September 23, 2013
The problem with entering a new race, as in the first year of a race is that not only do you not know what to expect but neither does anyone else. The route, the atmosphere, the field, the organisation… so many unknowns.
Richmond Running Festival was one of those inaugural races, well three actually, the Kew Gardens 10K, the Visit Richmond Half and a kids mile all taking place on the same day and culminating in a festival…sounds like a grand idea hey?
My first instinct upon finding out about the festival was to enter the 10K, however the start for this race was 8.30 and seeing as I live the complete opposite side of London, I thought it slightly implausible to get there on time so opted for the half instead. It was still quite a squeeze getting there on time what with tube closures and a rather long walk from the station to Kew Gardens (a world heritage site) where 2 of the 3 races started.
But I arrived with about 20 minutes to spare, just enough time to pick up my race number, drop of my bag and have a loo stop…not bad hey?
The field was small, I guessed at about 1500, but it was a little smaller than that in fact and from what I could see about 70% of the field looked like club runners, men mainly but with a few spritely looking females too. I made my way to the back of the starting hubble and waited patiently for the start, which went off with little fanfare.
The first mile was very pretty, through the grounds of Kew Gardens and it became apparent very soon that I was right at the back of the pack. I wasn’t too sure how I felt about this at first, and then figured what the heck I would simply run for as long as I could and just see what happened.
I wasn’t feeling at all confident when my alarm went off at 6am, my other half’s comment of “You seriously gonna do it? You are looped!” just before going to bed didn’t help much, however I think on this occasion he had a point. I did Run to the Beat only 2 weeks ago, hadn’t been for a run since, and have just spent 5 days in Cornwall carting a heavy pushchair up cliffs, and across inaccessible beaches resulting in a slightly sore back. I was in no shape to run another half marathon, but I had committed to it.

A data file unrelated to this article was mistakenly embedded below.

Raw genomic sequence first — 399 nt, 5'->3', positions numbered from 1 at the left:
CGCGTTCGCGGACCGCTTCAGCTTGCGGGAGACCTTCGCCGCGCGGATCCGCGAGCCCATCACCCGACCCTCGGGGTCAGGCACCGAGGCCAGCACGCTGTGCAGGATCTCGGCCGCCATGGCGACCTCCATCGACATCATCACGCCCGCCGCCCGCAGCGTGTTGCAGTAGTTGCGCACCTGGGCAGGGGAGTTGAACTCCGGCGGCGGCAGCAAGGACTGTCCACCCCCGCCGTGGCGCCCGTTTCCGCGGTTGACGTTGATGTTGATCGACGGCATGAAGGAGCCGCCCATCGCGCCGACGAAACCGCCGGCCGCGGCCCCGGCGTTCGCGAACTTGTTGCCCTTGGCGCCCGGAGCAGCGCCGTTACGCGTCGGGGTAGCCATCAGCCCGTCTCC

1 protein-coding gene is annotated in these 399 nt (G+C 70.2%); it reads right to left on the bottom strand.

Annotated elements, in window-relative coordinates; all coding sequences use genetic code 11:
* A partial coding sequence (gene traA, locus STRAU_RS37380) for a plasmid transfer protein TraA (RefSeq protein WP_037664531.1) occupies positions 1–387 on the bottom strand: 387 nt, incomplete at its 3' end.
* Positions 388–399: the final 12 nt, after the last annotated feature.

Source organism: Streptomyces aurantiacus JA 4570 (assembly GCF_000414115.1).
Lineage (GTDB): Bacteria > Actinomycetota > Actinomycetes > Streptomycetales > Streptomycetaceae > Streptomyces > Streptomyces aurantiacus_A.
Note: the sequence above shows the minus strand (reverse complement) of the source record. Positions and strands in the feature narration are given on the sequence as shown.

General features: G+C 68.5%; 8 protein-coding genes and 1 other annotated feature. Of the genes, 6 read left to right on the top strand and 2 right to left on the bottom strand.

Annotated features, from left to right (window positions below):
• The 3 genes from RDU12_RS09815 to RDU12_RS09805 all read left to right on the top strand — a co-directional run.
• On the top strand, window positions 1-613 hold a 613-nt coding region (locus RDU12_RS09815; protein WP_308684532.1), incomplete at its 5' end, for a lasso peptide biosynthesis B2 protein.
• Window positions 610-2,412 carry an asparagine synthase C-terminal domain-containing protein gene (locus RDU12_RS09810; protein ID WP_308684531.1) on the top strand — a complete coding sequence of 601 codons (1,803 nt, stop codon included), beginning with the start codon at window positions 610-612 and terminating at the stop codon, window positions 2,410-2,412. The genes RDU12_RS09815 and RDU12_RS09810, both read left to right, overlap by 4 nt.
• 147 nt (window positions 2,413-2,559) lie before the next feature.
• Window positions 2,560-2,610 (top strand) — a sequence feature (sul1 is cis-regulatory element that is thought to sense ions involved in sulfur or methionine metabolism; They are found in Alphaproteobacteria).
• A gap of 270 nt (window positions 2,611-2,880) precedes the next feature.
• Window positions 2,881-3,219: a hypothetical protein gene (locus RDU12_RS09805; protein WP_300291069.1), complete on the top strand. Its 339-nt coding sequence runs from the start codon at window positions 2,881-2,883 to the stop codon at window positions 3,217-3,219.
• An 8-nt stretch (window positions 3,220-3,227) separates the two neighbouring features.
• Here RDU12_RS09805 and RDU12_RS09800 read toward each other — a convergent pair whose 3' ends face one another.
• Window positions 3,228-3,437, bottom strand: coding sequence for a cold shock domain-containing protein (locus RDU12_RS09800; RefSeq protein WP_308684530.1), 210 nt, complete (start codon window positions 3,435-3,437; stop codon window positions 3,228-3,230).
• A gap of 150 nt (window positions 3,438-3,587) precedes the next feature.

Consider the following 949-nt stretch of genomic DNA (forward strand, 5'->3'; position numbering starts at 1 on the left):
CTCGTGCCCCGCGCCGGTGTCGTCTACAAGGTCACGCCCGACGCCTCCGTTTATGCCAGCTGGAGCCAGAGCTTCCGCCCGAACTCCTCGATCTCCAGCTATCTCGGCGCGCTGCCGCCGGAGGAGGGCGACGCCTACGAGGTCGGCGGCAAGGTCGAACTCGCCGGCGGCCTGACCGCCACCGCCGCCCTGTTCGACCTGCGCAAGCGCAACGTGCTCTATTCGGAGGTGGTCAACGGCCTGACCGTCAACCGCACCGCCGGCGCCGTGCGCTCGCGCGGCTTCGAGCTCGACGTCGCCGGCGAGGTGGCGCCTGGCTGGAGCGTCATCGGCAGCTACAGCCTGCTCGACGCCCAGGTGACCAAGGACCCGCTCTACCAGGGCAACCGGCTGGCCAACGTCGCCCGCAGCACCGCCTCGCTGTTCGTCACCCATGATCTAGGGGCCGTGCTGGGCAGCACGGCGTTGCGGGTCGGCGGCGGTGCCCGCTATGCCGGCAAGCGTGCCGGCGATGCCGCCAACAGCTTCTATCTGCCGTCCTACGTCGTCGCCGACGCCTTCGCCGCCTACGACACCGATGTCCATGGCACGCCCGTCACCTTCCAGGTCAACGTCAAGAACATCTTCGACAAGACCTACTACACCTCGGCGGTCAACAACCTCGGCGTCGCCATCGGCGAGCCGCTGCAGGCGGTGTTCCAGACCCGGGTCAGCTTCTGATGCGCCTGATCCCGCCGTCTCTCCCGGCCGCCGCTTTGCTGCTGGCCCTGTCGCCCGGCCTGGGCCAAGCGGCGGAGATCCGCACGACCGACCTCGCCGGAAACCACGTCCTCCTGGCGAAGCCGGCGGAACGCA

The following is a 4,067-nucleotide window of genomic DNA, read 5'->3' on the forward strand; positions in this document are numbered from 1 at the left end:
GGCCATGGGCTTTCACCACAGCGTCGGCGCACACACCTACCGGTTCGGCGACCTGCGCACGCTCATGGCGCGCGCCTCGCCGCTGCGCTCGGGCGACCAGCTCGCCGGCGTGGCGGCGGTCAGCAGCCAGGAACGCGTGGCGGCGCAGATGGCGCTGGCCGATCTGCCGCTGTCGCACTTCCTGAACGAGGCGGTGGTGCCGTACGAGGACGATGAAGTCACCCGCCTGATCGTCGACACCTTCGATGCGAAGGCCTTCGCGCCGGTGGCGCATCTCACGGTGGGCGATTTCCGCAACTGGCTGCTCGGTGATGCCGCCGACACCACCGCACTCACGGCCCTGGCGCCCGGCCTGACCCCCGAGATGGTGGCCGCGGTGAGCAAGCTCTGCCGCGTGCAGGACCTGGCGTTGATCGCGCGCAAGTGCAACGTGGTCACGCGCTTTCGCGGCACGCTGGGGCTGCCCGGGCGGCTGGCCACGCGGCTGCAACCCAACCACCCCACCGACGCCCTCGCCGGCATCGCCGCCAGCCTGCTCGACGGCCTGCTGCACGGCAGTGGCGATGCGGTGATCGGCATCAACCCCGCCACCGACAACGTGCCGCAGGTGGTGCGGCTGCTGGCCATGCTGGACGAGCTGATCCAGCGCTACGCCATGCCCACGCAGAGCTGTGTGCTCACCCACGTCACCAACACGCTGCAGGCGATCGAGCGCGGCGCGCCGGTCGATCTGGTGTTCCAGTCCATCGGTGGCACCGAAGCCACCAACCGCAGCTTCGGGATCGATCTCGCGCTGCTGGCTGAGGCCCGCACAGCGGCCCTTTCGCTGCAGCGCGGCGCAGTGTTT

The route was very nice, the stewards very friendly and efficient so what did I have to moan about? And I kept plodding on. By mile 5 I felt quite chuffed with myself as I hadn’t stopped yet, even in the trails along the river which were secluded and perfect for a bit of a walk. By mile 8ish I was thinking that I might even be able to run the whole way and was making reasonable time too. My Garmin was set to KMs and my 10K time was 1.17 an average time for me. But by mile 9 I became aware of a blister on my foot and I had a guy keep overtaking me and then walking which kinda distracted me a bit…until now I hadn’t actually seen any walkers, well if truth be known I hadn’t really seen anyone taking part in the race since about mile 2…and I started to walk.
I picked it up again and ran the last few miles, but by this point my back was killing me too, I had shooting pains in my lower back and my shoulder blades felt very odd, making me stoop over like a hunchback. I tried a few stretches to loosen up but that didn’t really work. But determined to get in under 3 hours I started running again. But just as I thought I was finishing I ran under an underpath and into the park for the last part bof the route about a mile around the edges of the park with the running festival way off in the distance. I suppose if there were other runners keeping me company or even some crowds cheering me on then I would have run, but I had given up by now and walked as fast as I could. I ran the last 500 meters or so a little downheartened by the fact nobody was even that bothered by my momental 3 hour 8 minute effort. I picked up my medal, energy drink, tshirt and get this…a beer (great idea) and sat on a bench for a while taking in the festival atmosphere.
I kept an eye on the finish line but didn’t see anyone else come across so I figured I was last and made my way to the tube for the long journey home.
For a first race I think the Richmond Running Festival did a fantastic job, there were a few issues at drink stations and with mile markers, but other than that it was a friendly, stressfree, beautiful route of a race and one I would defo do again. I think a lot of big organizers could learn a lot from this one, and in terms of the races objective to showcase the local area…wow…Richmond is not only a runners paradise, but a whole different world to my East London One…I saw rowers on the thames, polo players at a polo club, a rugby match, grazing cows and lots of very big stylish cars.
This morning I feel ok about the whole coming in last thing, someone has to and if it is gonna take me over 3 hours to cover that distance in a small field like yesterdays then hey its likely to be me, but in fact when I looked at the results this morning I found out I was second to last with another phenomenal woman coming in at 3.23.23. Its all about perspective, did I come last…no, did that lady…well no not really, because coming in after us were those who didn’t make it to the start line this morning, those who thought about doing it but chickened out, and of course all those millions of people (like my fiance) who think running 13.1 miles on a damp Sunday morning is a bit looped!!! Mind you he was very grateful for his can of London Pride which I brought home for him!!